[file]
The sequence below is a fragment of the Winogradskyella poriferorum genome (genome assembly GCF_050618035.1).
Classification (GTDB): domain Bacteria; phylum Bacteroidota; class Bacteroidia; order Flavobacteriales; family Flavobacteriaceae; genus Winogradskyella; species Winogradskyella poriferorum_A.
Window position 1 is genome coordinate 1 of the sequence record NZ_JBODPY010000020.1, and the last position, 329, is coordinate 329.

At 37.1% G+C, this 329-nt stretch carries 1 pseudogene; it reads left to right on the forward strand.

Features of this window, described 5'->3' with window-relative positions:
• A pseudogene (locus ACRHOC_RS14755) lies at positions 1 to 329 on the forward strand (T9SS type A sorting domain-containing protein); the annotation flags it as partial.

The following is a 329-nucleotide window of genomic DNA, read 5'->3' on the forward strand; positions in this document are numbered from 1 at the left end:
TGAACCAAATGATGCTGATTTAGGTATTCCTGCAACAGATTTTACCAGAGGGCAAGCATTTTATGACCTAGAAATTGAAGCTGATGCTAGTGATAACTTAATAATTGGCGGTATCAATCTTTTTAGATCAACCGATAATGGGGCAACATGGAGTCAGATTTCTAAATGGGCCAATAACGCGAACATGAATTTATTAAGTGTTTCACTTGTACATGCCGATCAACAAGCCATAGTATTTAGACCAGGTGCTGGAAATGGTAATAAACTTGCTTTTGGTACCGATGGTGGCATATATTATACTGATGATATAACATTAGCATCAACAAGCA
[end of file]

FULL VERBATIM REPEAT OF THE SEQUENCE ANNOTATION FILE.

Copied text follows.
The sequence below is a fragment of the Winogradskyella poriferorum genome (genome assembly GCF_050618035.1).
Classification (GTDB): domain Bacteria; phylum Bacteroidota; class Bacteroidia; order Flavobacteriales; family Flavobacteriaceae; genus Winogradskyella; species Winogradskyella poriferorum_A.
Window position 1 is genome coordinate 1 of the sequence record NZ_JBODPY010000020.1, and the last position, 329, is coordinate 329.

At 37.1% G+C, this 329-nt stretch carries 1 pseudogene; it reads left to right on the forward strand.

Features of this window, described 5'->3' with window-relative positions:
• A pseudogene (locus ACRHOC_RS14755) lies at positions 1 to 329 on the forward strand (T9SS type A sorting domain-containing protein); the annotation flags it as partial.

The following is a 329-nucleotide window of genomic DNA, read 5'->3' on the forward strand; positions in this document are numbered from 1 at the left end:
TGAACCAAATGATGCTGATTTAGGTATTCCTGCAACAGATTTTACCAGAGGGCAAGCATTTTATGACCTAGAAATTGAAGCTGATGCTAGTGATAACTTAATAATTGGCGGTATCAATCTTTTTAGATCAACCGATAATGGGGCAACATGGAGTCAGATTTCTAAATGGGCCAATAACGCGAACATGAATTTATTAAGTGTTTCACTTGTACATGCCGATCAACAAGCCATAGTATTTAGACCAGGTGCTGGAAATGGTAATAAACTTGCTTTTGGTACCGATGGTGGCATATATTATACTGATGATATAACATTAGCATCAACAAGCA